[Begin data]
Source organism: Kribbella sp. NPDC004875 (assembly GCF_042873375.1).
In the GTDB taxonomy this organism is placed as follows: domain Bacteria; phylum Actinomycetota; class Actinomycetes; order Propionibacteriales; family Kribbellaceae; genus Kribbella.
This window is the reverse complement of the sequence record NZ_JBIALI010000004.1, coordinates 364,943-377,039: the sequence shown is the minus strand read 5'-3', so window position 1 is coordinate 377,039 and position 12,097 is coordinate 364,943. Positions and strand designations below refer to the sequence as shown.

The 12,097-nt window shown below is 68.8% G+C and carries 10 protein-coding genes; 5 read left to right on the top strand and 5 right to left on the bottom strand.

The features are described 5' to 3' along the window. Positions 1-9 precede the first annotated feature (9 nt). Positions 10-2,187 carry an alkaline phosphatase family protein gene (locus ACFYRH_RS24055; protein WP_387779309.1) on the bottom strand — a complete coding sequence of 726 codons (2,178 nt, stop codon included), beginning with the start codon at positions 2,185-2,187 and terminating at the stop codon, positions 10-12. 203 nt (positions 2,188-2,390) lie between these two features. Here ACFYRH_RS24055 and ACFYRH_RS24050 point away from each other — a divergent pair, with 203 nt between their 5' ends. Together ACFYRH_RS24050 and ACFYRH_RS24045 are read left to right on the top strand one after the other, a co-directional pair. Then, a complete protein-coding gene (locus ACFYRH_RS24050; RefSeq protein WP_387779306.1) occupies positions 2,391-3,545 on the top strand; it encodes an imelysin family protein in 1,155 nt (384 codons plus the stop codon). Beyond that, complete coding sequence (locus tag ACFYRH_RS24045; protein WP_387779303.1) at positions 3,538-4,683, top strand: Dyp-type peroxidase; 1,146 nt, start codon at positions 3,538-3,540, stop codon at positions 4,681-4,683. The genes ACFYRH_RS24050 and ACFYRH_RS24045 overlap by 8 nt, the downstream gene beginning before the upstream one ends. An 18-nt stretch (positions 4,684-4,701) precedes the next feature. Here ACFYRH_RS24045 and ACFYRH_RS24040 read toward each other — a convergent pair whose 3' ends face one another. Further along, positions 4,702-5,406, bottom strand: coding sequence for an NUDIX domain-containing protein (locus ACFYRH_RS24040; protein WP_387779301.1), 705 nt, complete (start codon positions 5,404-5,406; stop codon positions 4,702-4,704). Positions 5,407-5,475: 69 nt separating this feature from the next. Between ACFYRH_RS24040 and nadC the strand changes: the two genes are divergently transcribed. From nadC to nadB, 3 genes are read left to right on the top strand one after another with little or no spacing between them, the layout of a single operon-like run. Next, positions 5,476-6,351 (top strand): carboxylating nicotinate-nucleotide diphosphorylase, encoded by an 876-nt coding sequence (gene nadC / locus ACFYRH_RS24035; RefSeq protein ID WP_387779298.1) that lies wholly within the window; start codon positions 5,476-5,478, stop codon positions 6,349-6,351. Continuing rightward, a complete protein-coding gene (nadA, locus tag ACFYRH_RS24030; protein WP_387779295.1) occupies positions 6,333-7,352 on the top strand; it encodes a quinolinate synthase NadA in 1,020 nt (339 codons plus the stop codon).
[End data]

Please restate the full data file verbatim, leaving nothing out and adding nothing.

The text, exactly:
Source organism: Kribbella sp. NPDC004875 (assembly GCF_042873375.1).
In the GTDB taxonomy this organism is placed as follows: domain Bacteria; phylum Actinomycetota; class Actinomycetes; order Propionibacteriales; family Kribbellaceae; genus Kribbella.
This window is the reverse complement of the sequence record NZ_JBIALI010000004.1, coordinates 364,943-377,039: the sequence shown is the minus strand read 5'-3', so window position 1 is coordinate 377,039 and position 12,097 is coordinate 364,943. Positions and strand designations below refer to the sequence as shown.

The 12,097-nt window shown below is 68.8% G+C and carries 10 protein-coding genes; 5 read left to right on the top strand and 5 right to left on the bottom strand.

The features are described 5' to 3' along the window. Positions 1-9 precede the first annotated feature (9 nt). Positions 10-2,187 carry an alkaline phosphatase family protein gene (locus ACFYRH_RS24055; protein WP_387779309.1) on the bottom strand — a complete coding sequence of 726 codons (2,178 nt, stop codon included), beginning with the start codon at positions 2,185-2,187 and terminating at the stop codon, positions 10-12. 203 nt (positions 2,188-2,390) lie between these two features. Here ACFYRH_RS24055 and ACFYRH_RS24050 point away from each other — a divergent pair, with 203 nt between their 5' ends. Together ACFYRH_RS24050 and ACFYRH_RS24045 are read left to right on the top strand one after the other, a co-directional pair. Then, a complete protein-coding gene (locus ACFYRH_RS24050; RefSeq protein WP_387779306.1) occupies positions 2,391-3,545 on the top strand; it encodes an imelysin family protein in 1,155 nt (384 codons plus the stop codon). Beyond that, complete coding sequence (locus tag ACFYRH_RS24045; protein WP_387779303.1) at positions 3,538-4,683, top strand: Dyp-type peroxidase; 1,146 nt, start codon at positions 3,538-3,540, stop codon at positions 4,681-4,683. The genes ACFYRH_RS24050 and ACFYRH_RS24045 overlap by 8 nt, the downstream gene beginning before the upstream one ends. An 18-nt stretch (positions 4,684-4,701) precedes the next feature. Here ACFYRH_RS24045 and ACFYRH_RS24040 read toward each other — a convergent pair whose 3' ends face one another. Further along, positions 4,702-5,406, bottom strand: coding sequence for an NUDIX domain-containing protein (locus ACFYRH_RS24040; protein WP_387779301.1), 705 nt, complete (start codon positions 5,404-5,406; stop codon positions 4,702-4,704). Positions 5,407-5,475: 69 nt separating this feature from the next. Between ACFYRH_RS24040 and nadC the strand changes: the two genes are divergently transcribed. From nadC to nadB, 3 genes are read left to right on the top strand one after another with little or no spacing between them, the layout of a single operon-like run. Next, positions 5,476-6,351 (top strand): carboxylating nicotinate-nucleotide diphosphorylase, encoded by an 876-nt coding sequence (gene nadC / locus ACFYRH_RS24035; RefSeq protein ID WP_387779298.1) that lies wholly within the window; start codon positions 5,476-5,478, stop codon positions 6,349-6,351. Continuing rightward, a complete protein-coding gene (nadA, locus tag ACFYRH_RS24030; protein WP_387779295.1) occupies positions 6,333-7,352 on the top strand; it encodes a quinolinate synthase NadA in 1,020 nt (339 codons plus the stop codon).